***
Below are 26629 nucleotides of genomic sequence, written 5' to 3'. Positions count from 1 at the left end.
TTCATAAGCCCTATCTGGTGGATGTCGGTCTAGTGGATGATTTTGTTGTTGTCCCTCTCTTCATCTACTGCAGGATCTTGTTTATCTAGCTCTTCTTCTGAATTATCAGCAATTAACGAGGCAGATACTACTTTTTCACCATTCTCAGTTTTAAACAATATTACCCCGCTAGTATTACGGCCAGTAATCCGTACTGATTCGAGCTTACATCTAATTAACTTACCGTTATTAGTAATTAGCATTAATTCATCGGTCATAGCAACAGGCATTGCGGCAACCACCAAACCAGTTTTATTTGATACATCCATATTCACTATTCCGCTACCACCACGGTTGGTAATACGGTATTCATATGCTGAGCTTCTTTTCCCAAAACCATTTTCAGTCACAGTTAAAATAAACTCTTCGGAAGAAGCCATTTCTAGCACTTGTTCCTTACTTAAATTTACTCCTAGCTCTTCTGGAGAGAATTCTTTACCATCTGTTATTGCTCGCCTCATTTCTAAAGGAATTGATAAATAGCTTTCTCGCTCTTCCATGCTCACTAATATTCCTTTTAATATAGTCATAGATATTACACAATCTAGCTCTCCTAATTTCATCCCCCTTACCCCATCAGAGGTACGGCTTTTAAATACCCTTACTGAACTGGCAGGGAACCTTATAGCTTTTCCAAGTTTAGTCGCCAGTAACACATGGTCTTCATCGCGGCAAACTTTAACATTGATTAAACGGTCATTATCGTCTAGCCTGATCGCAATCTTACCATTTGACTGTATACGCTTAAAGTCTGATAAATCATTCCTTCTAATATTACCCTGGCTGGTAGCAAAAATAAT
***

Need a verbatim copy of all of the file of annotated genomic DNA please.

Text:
Below are 26629 nucleotides of genomic sequence, written 5' to 3'. Positions count from 1 at the left end.
TTCATAAGCCCTATCTGGTGGATGTCGGTCTAGTGGATGATTTTGTTGTTGTCCCTCTCTTCATCTACTGCAGGATCTTGTTTATCTAGCTCTTCTTCTGAATTATCAGCAATTAACGAGGCAGATACTACTTTTTCACCATTCTCAGTTTTAAACAATATTACCCCGCTAGTATTACGGCCAGTAATCCGTACTGATTCGAGCTTACATCTAATTAACTTACCGTTATTAGTAATTAGCATTAATTCATCGGTCATAGCAACAGGCATTGCGGCAACCACCAAACCAGTTTTATTTGATACATCCATATTCACTATTCCGCTACCACCACGGTTGGTAATACGGTATTCATATGCTGAGCTTCTTTTCCCAAAACCATTTTCAGTCACAGTTAAAATAAACTCTTCGGAAGAAGCCATTTCTAGCACTTGTTCCTTACTTAAATTTACTCCTAGCTCTTCTGGAGAGAATTCTTTACCATCTGTTATTGCTCGCCTCATTTCTAAAGGAATTGATAAATAGCTTTCTCGCTCTTCCATGCTCACTAATATTCCTTTTAATATAGTCATAGATATTACACAATCTAGCTCTCCTAATTTCATCCCCCTTACCCCATCAGAGGTACGGCTTTTAAATACCCTTACTGAACTGGCAGGGAACCTTATAGCTTTTCCAAGTTTAGTCGCCAGTAACACATGGTCTTCATCGCGGCAAACTTTAACATTGATTAAACGGTCATTATCGTCTAGCCTGATCGCAATCTTACCATTTGACTGTATACGCTTAAAGTCTGATAAATCATTCCTTCTAATATTACCCTGGCTGGTAGCAAAAATAAT